ingmar schumacher

(mostly) environmental economics

#MeetTopEnvEcon, Meet Top Environmental Economists

#MeetTopEnvEcon – Lucas Bretschger

#MeetTopEnvEcon – Lucas Bretschger

Lucas Bretschger

Current position: Professor of Economics at ETH Zurich

Year of birth:  1958


IDEAS profile:


When I met Lucas for the first time it was not at one of his famed SURED conferences in Monte Verità. I guess he may not even remember our first meeting: I was a young master student at LSE who came from a climbing trip in the summer and stayed at a friend’s place in Zurich. As I prioritized climbing over studying I was getting nervous for an exam and couldn’t get my head around a mathematical problem. So I went to ETH, knew nothing about anyone but went into the economics department to find someone who could answer my question. The only open door – it was the summer holiday after all – was Lucas’, so I knocked innocently. He was kind enough to take his time and answer my questions, probably wondering why a run-down climber was inquiring about all these easy economics problems. I passed the exam, so thank you Lucas!

There are not many who manage to organize conferences in such nice places, to get a good group of researchers together on a recurring basis, and who still know how to enjoy their life. There are not many who do extremely well both in research and in the interaction with policy makers, while still having enough energy to promote the research community through e.g. bringing everyone together via conferences or heading prestigious organizations such as the European Association of Environmental and Resource Economists. So Lucas is one of these few and that is the reason why he is part of this series.

Could you please give me a brief background of yourself and your main research interests?

I grew up in a large family in a quiet neighbourhood. I studied economics because I wanted to inquire into the wealth of nations and the limits to growth as well as other issues that I found important. I was working in practice, visiting Princeton in the US and then working in Germany for several years before coming back to Zurich. Now I am here at ETH since 2003 where I have excellent research conditions and also the possibility to organize beautiful workshops and seminars.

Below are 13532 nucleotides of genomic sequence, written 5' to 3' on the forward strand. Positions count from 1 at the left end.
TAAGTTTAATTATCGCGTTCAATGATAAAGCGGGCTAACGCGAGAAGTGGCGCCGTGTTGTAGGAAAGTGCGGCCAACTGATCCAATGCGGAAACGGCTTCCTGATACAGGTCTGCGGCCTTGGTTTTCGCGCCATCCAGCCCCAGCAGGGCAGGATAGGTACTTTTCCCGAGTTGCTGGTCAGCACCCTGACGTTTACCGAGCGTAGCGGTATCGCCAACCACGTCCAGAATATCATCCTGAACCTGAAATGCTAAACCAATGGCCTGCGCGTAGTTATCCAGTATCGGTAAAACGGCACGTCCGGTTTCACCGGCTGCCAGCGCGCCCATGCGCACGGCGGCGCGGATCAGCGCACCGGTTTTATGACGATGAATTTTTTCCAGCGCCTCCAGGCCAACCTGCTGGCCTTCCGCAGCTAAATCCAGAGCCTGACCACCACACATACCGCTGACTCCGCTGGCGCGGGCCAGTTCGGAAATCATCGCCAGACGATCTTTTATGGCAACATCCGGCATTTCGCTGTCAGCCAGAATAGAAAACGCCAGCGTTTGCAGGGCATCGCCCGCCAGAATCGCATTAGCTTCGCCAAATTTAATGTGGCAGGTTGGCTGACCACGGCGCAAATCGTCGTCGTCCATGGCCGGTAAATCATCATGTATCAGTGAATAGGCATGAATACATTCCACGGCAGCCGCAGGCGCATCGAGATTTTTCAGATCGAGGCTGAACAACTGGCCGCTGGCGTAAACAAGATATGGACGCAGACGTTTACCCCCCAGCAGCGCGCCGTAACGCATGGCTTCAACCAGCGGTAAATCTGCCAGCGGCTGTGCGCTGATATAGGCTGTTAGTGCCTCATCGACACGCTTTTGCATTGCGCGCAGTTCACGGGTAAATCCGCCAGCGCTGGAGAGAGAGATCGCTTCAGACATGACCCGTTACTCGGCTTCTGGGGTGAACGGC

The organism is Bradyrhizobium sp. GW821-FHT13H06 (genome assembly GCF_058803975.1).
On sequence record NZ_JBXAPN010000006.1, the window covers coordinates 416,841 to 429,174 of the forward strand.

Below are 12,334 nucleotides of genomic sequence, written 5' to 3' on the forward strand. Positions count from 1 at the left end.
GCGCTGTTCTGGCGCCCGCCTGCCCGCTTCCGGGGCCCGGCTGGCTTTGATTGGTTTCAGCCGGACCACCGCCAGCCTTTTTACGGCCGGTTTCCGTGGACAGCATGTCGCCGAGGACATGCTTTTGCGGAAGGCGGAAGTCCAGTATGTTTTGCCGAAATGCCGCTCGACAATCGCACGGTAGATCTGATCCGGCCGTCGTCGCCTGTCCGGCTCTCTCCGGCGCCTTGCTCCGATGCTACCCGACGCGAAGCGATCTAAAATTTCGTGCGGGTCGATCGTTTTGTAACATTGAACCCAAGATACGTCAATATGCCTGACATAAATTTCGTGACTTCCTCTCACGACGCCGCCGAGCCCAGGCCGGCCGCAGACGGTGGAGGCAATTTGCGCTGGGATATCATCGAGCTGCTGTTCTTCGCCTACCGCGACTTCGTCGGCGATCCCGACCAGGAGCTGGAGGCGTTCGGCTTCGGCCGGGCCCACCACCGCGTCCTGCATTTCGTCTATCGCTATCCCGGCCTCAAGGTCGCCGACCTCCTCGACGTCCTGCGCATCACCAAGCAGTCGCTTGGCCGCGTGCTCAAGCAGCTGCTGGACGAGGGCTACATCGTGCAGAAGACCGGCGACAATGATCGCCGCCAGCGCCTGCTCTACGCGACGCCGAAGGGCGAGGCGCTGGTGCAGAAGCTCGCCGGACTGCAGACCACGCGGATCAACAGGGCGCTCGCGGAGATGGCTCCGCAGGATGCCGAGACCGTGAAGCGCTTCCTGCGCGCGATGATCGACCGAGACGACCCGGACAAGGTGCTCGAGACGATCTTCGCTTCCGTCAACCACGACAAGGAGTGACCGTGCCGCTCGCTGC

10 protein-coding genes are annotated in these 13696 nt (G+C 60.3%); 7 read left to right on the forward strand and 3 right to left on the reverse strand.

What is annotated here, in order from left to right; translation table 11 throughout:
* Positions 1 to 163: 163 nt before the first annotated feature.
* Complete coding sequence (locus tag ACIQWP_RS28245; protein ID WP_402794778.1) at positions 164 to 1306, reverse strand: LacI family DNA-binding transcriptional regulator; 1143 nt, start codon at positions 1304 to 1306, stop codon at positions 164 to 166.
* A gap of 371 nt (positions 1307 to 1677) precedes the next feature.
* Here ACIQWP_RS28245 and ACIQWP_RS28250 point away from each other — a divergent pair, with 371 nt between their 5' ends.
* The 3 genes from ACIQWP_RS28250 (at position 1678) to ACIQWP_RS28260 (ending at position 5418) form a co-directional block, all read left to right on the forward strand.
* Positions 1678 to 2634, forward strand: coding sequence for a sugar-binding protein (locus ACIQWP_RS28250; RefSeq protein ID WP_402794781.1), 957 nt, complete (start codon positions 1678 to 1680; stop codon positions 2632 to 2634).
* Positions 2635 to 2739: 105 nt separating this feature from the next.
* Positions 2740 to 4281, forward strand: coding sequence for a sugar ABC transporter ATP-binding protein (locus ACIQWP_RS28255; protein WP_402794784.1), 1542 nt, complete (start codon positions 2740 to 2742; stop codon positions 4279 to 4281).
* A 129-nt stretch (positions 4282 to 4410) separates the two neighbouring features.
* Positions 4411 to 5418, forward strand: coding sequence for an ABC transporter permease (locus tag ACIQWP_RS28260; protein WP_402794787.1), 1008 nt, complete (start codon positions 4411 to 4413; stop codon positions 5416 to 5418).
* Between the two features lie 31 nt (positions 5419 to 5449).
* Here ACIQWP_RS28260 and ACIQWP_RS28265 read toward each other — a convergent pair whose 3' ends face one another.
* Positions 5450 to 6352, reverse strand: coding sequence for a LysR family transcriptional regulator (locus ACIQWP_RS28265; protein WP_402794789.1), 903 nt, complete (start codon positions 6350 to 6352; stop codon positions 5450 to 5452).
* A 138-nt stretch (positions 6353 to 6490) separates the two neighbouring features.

What article/book of yours would you call your best?

With every new paper I have tried to provide good quality research but looking back I think some topics and papers are worth special mentioning. Recently we worked a lot on risks and uncertainty, a critical issue for climate policy and other applications; one of the papers is

  • Lucas Bretschger and Alexandra Vinogradova (2018): Best Policy Response to Environmental Shocks: Building a Stochastic Framework, Journal of Environmental Economics and Management, in Press.

Crucial determinants of decisions and macroeconomic outcomes are expectations and prices, as documented in

  • Lucas Bretschger and Andreas Schaefer (2017): Dirty history versus clean expectations: Can energy policies provide momentum for growth? European Economic Review, 99: 170-190


  • Lucas Bretschger (2015): Energy Prices, Growth, and the Channels in Between: Theory and Evidence, Resource and Energy Economics, 39: 29–52.

The impact of poor input substitution is studied in

  • Lucas Bretschger and Sjak Smulders (2012): Sustainability and Substitution of Exhaustible Natural Resources; How Resource Prices Affect Long-Term R&D-Investments, Journal of Economic Dynamics and Control, 36 (4): 536–549

and combined with endogenous population growth in

  • Lucas Bretschger (2013): Population Growth and Natural Resource Scarcity: Long-Run Development under Seemingly Unfavourable Conditions, Scandinavian Journal of Economics, 115/3: 722–755.

Would you mind giving a list of essential articles that a young researcher in your line of research should read?

I recommend reading the seminal contributions to resource economics in the original, in particular

  • Harold Hotelling (1931): The Economics of Natural Resources, Journal of Political Economy, 39, 2, 137-175 as well as
  • Partha S. Dasgupta and Geoffrey M. Heal (1974): The Optimal Depletion of Exhaustible Resources, Review of Economic Studies, 41, 3-28.

For sustainability, the foundations of endogenous growth theory are important, which are given in

  • Paul M. Romer (1990): Endogenous Technical Change, Journal of Political Economy, 98, S71-S102
  • Sergio Rebelo (1991): Long-Run Policy Analysis and Long-Run Growth, Journal of Political Economy 99: 500-521.

There are many excellent combined applications of these theories; I would like to highlight

  • Pietro Peretto and Simone Valente (2011): Resources, Innovation and Growth in the Global Economy, Journal of Monetary Economics, 58 /4, 387-399.

Finally, there are also many good surveys by excellent scholars like Tasos Xepapadeas, Sjak Smulders and Scott Taylor which help young researchers to get an overview and identify challenging topics for their own research.

And could you be so kind and give a reference for a policy-oriented article or book that sums the research in your field for an interested policy maker?

I have tried to summarize the essence of policy-relevant analysis and conclusions of my field in a non-technical manner in

  • Lucas Bretschger (2018): Greening Economy, Graying Society, Second Edition, CER-ETH Press, ETH Zurich, Zurich.